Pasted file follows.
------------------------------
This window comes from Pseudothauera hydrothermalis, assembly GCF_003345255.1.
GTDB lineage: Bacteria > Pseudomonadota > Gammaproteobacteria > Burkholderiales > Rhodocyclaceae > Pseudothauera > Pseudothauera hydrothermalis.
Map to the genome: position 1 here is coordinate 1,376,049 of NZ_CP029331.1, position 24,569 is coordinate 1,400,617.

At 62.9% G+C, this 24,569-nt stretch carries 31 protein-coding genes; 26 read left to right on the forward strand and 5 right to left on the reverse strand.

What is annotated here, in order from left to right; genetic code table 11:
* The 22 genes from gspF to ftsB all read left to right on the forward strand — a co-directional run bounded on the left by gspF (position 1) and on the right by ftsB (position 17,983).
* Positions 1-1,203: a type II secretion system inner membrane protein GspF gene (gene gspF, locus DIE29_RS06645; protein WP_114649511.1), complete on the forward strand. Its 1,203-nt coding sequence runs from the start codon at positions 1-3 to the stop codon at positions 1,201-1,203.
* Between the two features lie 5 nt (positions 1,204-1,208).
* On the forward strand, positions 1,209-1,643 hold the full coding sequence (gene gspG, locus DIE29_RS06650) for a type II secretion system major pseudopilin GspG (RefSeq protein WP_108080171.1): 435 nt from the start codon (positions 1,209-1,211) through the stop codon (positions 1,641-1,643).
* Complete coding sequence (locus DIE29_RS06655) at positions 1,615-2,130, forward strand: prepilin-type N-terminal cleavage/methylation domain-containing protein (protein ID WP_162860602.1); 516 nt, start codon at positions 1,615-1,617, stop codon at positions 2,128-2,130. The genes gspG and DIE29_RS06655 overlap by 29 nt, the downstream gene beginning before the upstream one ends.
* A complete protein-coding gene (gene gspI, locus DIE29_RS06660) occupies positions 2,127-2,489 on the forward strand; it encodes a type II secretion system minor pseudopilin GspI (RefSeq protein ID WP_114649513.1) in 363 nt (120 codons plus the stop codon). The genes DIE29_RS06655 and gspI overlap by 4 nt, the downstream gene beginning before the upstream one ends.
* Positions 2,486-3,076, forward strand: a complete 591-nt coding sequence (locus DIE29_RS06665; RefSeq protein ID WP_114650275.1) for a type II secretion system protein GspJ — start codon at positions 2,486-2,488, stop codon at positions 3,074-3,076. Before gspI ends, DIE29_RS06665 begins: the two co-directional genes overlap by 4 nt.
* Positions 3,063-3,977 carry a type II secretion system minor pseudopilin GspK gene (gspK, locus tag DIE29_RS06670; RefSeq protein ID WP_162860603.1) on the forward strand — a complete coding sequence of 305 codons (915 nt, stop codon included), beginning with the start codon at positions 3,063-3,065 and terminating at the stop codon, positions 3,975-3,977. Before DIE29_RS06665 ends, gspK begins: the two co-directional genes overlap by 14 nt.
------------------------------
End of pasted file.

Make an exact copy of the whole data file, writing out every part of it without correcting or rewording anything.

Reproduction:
This window comes from Pseudothauera hydrothermalis, assembly GCF_003345255.1.
GTDB lineage: Bacteria > Pseudomonadota > Gammaproteobacteria > Burkholderiales > Rhodocyclaceae > Pseudothauera > Pseudothauera hydrothermalis.
Map to the genome: position 1 here is coordinate 1,376,049 of NZ_CP029331.1, position 24,569 is coordinate 1,400,617.

At 62.9% G+C, this 24,569-nt stretch carries 31 protein-coding genes; 26 read left to right on the forward strand and 5 right to left on the reverse strand.

What is annotated here, in order from left to right; genetic code table 11:
* The 22 genes from gspF to ftsB all read left to right on the forward strand — a co-directional run bounded on the left by gspF (position 1) and on the right by ftsB (position 17,983).
* Positions 1-1,203: a type II secretion system inner membrane protein GspF gene (gene gspF, locus DIE29_RS06645; protein WP_114649511.1), complete on the forward strand. Its 1,203-nt coding sequence runs from the start codon at positions 1-3 to the stop codon at positions 1,201-1,203.
* Between the two features lie 5 nt (positions 1,204-1,208).
* On the forward strand, positions 1,209-1,643 hold the full coding sequence (gene gspG, locus DIE29_RS06650) for a type II secretion system major pseudopilin GspG (RefSeq protein WP_108080171.1): 435 nt from the start codon (positions 1,209-1,211) through the stop codon (positions 1,641-1,643).
* Complete coding sequence (locus DIE29_RS06655) at positions 1,615-2,130, forward strand: prepilin-type N-terminal cleavage/methylation domain-containing protein (protein ID WP_162860602.1); 516 nt, start codon at positions 1,615-1,617, stop codon at positions 2,128-2,130. The genes gspG and DIE29_RS06655 overlap by 29 nt, the downstream gene beginning before the upstream one ends.
* A complete protein-coding gene (gene gspI, locus DIE29_RS06660) occupies positions 2,127-2,489 on the forward strand; it encodes a type II secretion system minor pseudopilin GspI (RefSeq protein ID WP_114649513.1) in 363 nt (120 codons plus the stop codon). The genes DIE29_RS06655 and gspI overlap by 4 nt, the downstream gene beginning before the upstream one ends.
* Positions 2,486-3,076, forward strand: a complete 591-nt coding sequence (locus DIE29_RS06665; RefSeq protein ID WP_114650275.1) for a type II secretion system protein GspJ — start codon at positions 2,486-2,488, stop codon at positions 3,074-3,076. Before gspI ends, DIE29_RS06665 begins: the two co-directional genes overlap by 4 nt.
* Positions 3,063-3,977 carry a type II secretion system minor pseudopilin GspK gene (gspK, locus tag DIE29_RS06670; RefSeq protein ID WP_162860603.1) on the forward strand — a complete coding sequence of 305 codons (915 nt, stop codon included), beginning with the start codon at positions 3,063-3,065 and terminating at the stop codon, positions 3,975-3,977. Before DIE29_RS06665 ends, gspK begins: the two co-directional genes overlap by 14 nt.